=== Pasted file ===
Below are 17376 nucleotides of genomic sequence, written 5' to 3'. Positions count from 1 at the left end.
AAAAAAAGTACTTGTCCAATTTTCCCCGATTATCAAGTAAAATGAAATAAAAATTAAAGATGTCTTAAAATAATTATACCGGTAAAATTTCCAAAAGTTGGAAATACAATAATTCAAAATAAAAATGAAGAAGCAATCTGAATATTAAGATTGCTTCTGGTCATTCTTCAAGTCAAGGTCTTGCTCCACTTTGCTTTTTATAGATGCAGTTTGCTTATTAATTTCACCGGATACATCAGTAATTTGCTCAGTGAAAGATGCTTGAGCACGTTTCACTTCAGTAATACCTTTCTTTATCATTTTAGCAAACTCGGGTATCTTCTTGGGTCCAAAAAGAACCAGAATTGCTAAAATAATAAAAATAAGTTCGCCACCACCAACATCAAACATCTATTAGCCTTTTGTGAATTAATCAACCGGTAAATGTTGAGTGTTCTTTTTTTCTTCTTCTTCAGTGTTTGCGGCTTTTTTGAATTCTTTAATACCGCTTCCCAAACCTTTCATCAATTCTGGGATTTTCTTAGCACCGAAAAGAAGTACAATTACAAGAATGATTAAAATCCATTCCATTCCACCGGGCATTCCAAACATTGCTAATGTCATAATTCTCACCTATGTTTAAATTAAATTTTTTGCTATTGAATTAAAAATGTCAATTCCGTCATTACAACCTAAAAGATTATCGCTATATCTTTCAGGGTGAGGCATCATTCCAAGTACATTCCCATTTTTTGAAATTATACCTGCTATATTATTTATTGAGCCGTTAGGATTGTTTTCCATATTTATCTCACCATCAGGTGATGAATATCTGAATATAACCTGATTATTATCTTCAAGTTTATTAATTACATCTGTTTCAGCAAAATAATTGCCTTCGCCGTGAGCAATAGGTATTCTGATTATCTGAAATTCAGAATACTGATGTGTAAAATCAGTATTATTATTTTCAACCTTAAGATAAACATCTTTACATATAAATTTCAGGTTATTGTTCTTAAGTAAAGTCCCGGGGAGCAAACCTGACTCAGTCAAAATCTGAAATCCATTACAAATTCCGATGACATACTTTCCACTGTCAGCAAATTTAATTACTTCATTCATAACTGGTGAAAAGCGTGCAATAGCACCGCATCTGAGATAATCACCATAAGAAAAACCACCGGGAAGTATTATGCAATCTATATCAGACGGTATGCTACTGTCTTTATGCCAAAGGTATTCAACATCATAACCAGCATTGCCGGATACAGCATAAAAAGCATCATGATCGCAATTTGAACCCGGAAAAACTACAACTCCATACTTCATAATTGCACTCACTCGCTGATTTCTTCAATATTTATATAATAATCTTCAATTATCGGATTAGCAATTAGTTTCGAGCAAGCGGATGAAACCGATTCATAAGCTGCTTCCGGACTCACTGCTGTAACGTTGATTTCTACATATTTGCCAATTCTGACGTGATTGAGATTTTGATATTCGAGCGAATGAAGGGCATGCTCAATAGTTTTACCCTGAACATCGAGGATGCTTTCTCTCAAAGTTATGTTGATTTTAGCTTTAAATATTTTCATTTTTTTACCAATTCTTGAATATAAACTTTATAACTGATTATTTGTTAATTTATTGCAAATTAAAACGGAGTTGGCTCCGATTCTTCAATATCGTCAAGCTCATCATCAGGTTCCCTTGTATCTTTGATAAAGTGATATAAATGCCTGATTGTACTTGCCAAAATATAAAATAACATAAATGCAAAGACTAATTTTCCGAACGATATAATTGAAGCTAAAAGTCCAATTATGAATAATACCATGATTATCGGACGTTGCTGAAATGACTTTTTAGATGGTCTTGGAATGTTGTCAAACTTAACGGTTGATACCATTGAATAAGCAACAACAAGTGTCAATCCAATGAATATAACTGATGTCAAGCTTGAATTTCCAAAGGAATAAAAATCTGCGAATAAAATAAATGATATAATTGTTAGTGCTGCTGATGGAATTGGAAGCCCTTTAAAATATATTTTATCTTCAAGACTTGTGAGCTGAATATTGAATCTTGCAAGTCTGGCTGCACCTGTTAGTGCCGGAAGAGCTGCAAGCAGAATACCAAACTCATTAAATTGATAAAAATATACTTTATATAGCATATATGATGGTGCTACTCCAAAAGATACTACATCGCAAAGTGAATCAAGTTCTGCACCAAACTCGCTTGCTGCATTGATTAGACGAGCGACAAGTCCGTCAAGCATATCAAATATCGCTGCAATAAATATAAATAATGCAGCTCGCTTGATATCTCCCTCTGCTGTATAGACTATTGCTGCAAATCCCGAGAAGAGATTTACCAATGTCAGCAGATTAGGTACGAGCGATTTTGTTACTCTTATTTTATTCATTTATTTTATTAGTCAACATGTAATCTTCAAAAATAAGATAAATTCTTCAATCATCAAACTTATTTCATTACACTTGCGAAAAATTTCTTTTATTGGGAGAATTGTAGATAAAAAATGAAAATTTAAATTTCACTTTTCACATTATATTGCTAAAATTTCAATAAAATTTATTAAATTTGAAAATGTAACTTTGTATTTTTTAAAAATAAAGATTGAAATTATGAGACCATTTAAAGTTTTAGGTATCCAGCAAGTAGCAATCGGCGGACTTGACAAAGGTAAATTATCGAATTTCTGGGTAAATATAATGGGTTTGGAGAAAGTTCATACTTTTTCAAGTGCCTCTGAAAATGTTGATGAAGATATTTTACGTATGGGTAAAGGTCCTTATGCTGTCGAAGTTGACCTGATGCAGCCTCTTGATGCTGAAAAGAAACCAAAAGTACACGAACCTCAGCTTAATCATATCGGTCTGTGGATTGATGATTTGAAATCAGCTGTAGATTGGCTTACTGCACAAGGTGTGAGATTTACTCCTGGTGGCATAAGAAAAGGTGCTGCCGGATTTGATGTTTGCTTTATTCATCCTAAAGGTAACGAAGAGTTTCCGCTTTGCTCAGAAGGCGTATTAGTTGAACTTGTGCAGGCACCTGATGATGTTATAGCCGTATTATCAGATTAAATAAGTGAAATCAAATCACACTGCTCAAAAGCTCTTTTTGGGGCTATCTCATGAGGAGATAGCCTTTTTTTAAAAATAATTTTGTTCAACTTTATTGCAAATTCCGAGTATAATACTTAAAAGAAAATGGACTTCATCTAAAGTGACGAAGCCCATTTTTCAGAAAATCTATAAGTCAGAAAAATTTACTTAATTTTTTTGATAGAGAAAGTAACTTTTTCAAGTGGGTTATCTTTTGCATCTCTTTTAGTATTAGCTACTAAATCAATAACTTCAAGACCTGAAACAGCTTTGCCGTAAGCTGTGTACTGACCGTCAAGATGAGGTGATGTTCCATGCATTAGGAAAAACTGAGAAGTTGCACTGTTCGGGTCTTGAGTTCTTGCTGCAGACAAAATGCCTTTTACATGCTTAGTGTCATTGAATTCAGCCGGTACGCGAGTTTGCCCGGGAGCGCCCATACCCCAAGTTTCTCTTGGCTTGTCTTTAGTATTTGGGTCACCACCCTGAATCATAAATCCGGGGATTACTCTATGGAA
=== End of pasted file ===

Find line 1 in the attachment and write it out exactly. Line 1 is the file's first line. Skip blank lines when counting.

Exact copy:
Below are 17376 nucleotides of genomic sequence, written 5' to 3'. Positions count from 1 at the left end.